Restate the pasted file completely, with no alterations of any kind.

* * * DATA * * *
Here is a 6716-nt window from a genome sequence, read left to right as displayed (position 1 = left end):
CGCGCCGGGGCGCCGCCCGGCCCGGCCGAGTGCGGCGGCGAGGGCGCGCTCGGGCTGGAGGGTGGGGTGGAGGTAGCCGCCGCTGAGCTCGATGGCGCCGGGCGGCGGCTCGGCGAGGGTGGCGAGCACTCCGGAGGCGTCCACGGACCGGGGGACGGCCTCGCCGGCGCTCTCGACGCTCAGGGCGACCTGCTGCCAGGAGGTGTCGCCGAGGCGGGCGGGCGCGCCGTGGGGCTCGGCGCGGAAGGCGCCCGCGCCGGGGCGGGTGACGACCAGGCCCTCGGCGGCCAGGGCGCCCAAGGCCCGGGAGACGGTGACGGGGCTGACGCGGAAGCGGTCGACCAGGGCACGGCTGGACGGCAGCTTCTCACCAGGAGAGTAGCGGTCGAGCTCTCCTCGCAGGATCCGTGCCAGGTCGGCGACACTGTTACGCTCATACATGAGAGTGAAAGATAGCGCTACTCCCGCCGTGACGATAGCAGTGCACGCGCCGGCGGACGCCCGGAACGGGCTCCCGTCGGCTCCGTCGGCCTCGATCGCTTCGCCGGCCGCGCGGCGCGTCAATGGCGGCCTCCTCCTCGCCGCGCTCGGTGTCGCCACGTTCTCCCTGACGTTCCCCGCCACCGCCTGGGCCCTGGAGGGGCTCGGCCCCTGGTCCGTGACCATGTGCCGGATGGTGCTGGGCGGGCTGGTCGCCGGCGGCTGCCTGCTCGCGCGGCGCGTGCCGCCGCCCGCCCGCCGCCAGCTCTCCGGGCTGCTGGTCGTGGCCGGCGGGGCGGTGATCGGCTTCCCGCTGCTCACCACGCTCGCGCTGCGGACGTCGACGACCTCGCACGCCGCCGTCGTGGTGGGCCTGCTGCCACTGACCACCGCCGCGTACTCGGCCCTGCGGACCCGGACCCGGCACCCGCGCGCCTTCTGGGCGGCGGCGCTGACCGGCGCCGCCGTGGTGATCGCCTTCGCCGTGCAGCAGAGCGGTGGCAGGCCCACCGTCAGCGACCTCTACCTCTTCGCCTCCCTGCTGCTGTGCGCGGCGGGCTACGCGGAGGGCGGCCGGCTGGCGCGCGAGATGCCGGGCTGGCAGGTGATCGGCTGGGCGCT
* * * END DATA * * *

Here is a 6716-nt window from a genome sequence, read left to right as displayed (position 1 = left end):
CGCGCCGGGGCGCCGCCCGGCCCGGCCGAGTGCGGCGGCGAGGGCGCGCTCGGGCTGGAGGGTGGGGTGGAGGTAGCCGCCGCTGAGCTCGATGGCGCCGGGCGGCGGCTCGGCGAGGGTGGCGAGCACTCCGGAGGCGTCCACGGACCGGGGGACGGCCTCGCCGGCGCTCTCGACGCTCAGGGCGACCTGCTGCCAGGAGGTGTCGCCGAGGCGGGCGGGCGCGCCGTGGGGCTCGGCGCGGAAGGCGCCCGCGCCGGGGCGGGTGACGACCAGGCCCTCGGCGGCCAGGGCGCCCAAGGCCCGGGAGACGGTGACGGGGCTGACGCGGAAGCGGTCGACCAGGGCACGGCTGGACGGCAGCTTCTCACCAGGAGAGTAGCGGTCGAGCTCTCCTCGCAGGATCCGTGCCAGGTCGGCGACACTGTTACGCTCATACATGAGAGTGAAAGATAGCGCTACTCCCGCCGTGACGATAGCAGTGCACGCGCCGGCGGACGCCCGGAACGGGCTCCCGTCGGCTCCGTCGGCCTCGATCGCTTCGCCGGCCGCGCGGCGCGTCAATGGCGGCCTCCTCCTCGCCGCGCTCGGTGTCGCCACGTTCTCCCTGACGTTCCCCGCCACCGCCTGGGCCCTGGAGGGGCTCGGCCCCTGGTCCGTGACCATGTGCCGGATGGTGCTGGGCGGGCTGGTCGCCGGCGGCTGCCTGCTCGCGCGGCGCGTGCCGCCGCCCGCCCGCCGCCAGCTCTCCGGGCTGCTGGTCGTGGCCGGCGGGGCGGTGATCGGCTTCCCGCTGCTCACCACGCTCGCGCTGCGGACGTCGACGACCTCGCACGCCGCCGTCGTGGTGGGCCTGCTGCCACTGACCACCGCCGCGTACTCGGCCCTGCGGACCCGGACCCGGCACCCGCGCGCCTTCTGGGCGGCGGCGCTGACCGGCGCCGCCGTGGTGATCGCCTTCGCCGTGCAGCAGAGCGGTGGCAGGCCCACCGTCAGCGACCTCTACCTCTTCGCCTCCCTGCTGCTGTGCGCGGCGGGCTACGCGGAGGGCGGCCGGCTGGCGCGCGAGATGCCGGGCTGGCAGGTGATCGGCTGGGCGCT